Solange Korn Arvidsson
From Employed to Entrepreneur
I moved to Sweden twice. The first time was in December 1997, for a Postdoc position at AstraZeneca (AZ) in Lund. I enjoyed the lovely town, small but also big with the university and the still growing industrial area IDEON, giving it a vibrant and international feel. I felt at home and my Postdoc time flew by. I started playing volleyball, which I had played for many years in the Netherlands. This gave me the opportunity to integrate with Swedish people and I made some nice friends. I also went to the local Dutch society, but that was not my cup of tea, so I only went once or twice. At work there was a department with a lot of international people that played sports and did other activities together that I got included in. This is how I met my husband-to-be. We got together one month before I moved to Vermont in the USA for a second Postdoc. I lived there 2 years, but managed to get a job at AZ after those 2 years and moved back to Lund August 2001, this time into the house of my husband-to-be.
All was fine until March 2010 we got the announcement that AZ was closing their site in Lund. All research was moved to Gothenburg and we were welcome to move with them. My husband and I meanwhile had 2 children, so we decided not to move and instead try to find a job here in the Lund area. This was the start of my entrepreneurship. My husband immediately found a job in Copenhagen, which restricted my opportunities, since we felt we could not both commute 2 hours each day. I had a ceramic studio that I used as a hobby and as time went on the idea grew of starting my own company in this line of work. Since we realized that it might be difficult to make ends meet with only a ceramic studio, we thought of building an apartment that we could rent out. However, since an AZ colleague also was thinking of starting her own company (she is a microbiologist and got interested in making organic sourdough bread), it seemed more fun to build a bakery and work on developing the business with her. And so the ceramic studio became Ateljé Råbygård and grew from my hobby studio into a course center and meeting point for other ceramists (we are 15 members in the studio today). In addition to building the bakery we built a small meeting room, one apartment and four corridor rooms for students or other people in need of a room.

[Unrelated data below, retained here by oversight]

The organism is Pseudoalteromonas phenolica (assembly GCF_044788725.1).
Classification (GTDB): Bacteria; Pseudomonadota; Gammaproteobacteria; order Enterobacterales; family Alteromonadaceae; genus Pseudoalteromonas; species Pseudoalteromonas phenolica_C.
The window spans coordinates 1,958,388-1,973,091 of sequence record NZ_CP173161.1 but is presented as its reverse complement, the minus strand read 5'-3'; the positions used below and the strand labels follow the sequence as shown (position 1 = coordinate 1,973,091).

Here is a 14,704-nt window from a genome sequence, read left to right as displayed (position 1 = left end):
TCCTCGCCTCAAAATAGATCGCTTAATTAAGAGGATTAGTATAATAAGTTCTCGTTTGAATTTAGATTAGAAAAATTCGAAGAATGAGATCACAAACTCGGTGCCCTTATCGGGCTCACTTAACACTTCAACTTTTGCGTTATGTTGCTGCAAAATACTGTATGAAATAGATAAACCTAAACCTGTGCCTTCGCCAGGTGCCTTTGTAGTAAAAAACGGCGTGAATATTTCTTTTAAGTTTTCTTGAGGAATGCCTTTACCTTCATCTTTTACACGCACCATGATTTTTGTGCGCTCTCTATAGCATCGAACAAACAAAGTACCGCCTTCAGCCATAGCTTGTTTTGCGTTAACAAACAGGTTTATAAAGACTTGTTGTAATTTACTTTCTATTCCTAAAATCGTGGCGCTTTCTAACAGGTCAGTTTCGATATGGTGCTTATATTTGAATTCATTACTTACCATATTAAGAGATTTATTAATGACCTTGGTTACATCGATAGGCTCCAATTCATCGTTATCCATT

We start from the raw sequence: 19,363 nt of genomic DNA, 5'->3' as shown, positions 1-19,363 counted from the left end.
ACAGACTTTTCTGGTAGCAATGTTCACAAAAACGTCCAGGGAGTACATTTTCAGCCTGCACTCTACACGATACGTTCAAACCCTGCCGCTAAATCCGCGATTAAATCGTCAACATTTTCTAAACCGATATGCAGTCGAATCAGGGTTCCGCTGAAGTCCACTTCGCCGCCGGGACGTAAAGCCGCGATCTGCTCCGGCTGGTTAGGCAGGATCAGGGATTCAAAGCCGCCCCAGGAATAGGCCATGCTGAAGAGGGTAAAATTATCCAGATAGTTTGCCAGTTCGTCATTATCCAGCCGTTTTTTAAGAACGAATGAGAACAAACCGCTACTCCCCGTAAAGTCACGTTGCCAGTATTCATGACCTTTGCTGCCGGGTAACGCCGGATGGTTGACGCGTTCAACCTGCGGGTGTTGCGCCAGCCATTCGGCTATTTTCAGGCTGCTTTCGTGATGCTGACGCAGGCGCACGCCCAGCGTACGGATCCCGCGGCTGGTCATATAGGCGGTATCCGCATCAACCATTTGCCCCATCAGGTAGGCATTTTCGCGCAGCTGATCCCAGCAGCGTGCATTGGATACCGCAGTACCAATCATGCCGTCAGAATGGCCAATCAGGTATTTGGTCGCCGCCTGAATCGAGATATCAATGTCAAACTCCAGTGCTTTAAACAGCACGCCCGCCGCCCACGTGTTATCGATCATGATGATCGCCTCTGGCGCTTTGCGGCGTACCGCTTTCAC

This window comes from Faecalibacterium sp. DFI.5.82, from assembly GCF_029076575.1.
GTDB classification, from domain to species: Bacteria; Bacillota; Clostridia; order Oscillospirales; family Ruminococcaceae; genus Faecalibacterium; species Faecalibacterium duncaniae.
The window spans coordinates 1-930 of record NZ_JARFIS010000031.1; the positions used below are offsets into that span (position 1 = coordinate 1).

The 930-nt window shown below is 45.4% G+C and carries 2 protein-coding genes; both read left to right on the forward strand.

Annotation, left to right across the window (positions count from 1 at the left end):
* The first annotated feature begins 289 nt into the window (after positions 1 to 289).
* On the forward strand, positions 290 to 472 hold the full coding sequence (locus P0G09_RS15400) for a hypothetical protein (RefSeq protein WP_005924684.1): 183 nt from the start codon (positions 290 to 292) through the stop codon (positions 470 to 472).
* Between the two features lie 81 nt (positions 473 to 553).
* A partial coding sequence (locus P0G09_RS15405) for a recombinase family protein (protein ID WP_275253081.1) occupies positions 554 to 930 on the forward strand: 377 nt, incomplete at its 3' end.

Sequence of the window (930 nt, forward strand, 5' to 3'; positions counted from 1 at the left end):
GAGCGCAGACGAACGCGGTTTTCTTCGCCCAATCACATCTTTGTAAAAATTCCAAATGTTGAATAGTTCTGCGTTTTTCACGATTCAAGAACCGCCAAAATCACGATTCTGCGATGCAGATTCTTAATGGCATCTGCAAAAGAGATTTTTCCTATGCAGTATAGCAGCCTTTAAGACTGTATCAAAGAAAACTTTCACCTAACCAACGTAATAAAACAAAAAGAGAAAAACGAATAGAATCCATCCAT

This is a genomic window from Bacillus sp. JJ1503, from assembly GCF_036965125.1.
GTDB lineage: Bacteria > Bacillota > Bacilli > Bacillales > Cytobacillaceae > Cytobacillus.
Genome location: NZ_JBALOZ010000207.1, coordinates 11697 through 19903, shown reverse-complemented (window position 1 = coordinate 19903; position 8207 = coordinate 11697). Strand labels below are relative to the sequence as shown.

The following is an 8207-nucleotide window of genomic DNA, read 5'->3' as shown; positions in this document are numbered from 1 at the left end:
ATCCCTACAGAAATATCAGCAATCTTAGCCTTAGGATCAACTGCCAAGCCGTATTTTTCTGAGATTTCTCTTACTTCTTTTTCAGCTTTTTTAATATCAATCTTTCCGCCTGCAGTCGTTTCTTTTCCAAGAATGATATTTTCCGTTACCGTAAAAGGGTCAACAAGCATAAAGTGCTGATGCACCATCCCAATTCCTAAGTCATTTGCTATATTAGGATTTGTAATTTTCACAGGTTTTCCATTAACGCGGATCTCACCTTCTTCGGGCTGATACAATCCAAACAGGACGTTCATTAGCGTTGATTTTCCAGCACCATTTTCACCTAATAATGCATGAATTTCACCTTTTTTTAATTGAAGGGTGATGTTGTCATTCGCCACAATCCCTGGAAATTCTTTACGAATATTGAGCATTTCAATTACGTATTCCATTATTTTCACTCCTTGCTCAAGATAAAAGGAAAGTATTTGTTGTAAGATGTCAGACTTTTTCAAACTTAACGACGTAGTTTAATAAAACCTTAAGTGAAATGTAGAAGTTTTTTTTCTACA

Looking back today, it has been a hectic and stressful time, but it has also been lots of fun and I do not regret taking the step to change my career. It is not only that I can decide what I want to do and work for myself or have my company, but I enjoy it. Each time I have had a course, people are happy when they leave. People give me positive energy, I see them relax and tune out from the daily life and stress. That has been the whole purpose with this idea; to create a place for relaxation, creativity and reflection.
All the best
Solange Korn Arvidsson